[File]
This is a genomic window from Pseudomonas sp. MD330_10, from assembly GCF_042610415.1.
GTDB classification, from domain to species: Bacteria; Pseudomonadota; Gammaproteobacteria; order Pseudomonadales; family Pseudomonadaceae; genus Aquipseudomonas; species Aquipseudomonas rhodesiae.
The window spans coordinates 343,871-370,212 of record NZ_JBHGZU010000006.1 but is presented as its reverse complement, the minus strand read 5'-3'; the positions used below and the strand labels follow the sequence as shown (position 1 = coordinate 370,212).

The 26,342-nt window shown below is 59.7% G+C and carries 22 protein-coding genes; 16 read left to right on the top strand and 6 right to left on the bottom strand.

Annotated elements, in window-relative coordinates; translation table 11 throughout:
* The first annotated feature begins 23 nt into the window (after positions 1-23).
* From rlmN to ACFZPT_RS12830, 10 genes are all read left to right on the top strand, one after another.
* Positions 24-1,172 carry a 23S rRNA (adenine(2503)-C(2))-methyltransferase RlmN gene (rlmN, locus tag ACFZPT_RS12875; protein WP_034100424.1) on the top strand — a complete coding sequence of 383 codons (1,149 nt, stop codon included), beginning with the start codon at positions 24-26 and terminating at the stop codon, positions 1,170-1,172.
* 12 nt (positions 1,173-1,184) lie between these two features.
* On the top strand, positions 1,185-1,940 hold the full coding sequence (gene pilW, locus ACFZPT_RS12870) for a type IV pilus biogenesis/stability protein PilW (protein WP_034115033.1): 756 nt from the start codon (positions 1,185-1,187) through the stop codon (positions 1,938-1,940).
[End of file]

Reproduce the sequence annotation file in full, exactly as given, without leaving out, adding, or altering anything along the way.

This is a genomic window from Pseudomonas sp. MD330_10, from assembly GCF_042610415.1.
GTDB classification, from domain to species: Bacteria; Pseudomonadota; Gammaproteobacteria; order Pseudomonadales; family Pseudomonadaceae; genus Aquipseudomonas; species Aquipseudomonas rhodesiae.
The window spans coordinates 343,871-370,212 of record NZ_JBHGZU010000006.1 but is presented as its reverse complement, the minus strand read 5'-3'; the positions used below and the strand labels follow the sequence as shown (position 1 = coordinate 370,212).

The 26,342-nt window shown below is 59.7% G+C and carries 22 protein-coding genes; 16 read left to right on the top strand and 6 right to left on the bottom strand.

Annotated elements, in window-relative coordinates; translation table 11 throughout:
* The first annotated feature begins 23 nt into the window (after positions 1-23).
* From rlmN to ACFZPT_RS12830, 10 genes are all read left to right on the top strand, one after another.
* Positions 24-1,172 carry a 23S rRNA (adenine(2503)-C(2))-methyltransferase RlmN gene (rlmN, locus tag ACFZPT_RS12875; protein WP_034100424.1) on the top strand — a complete coding sequence of 383 codons (1,149 nt, stop codon included), beginning with the start codon at positions 24-26 and terminating at the stop codon, positions 1,170-1,172.
* 12 nt (positions 1,173-1,184) lie between these two features.
* On the top strand, positions 1,185-1,940 hold the full coding sequence (gene pilW, locus ACFZPT_RS12870) for a type IV pilus biogenesis/stability protein PilW (protein WP_034115033.1): 756 nt from the start codon (positions 1,185-1,187) through the stop codon (positions 1,938-1,940).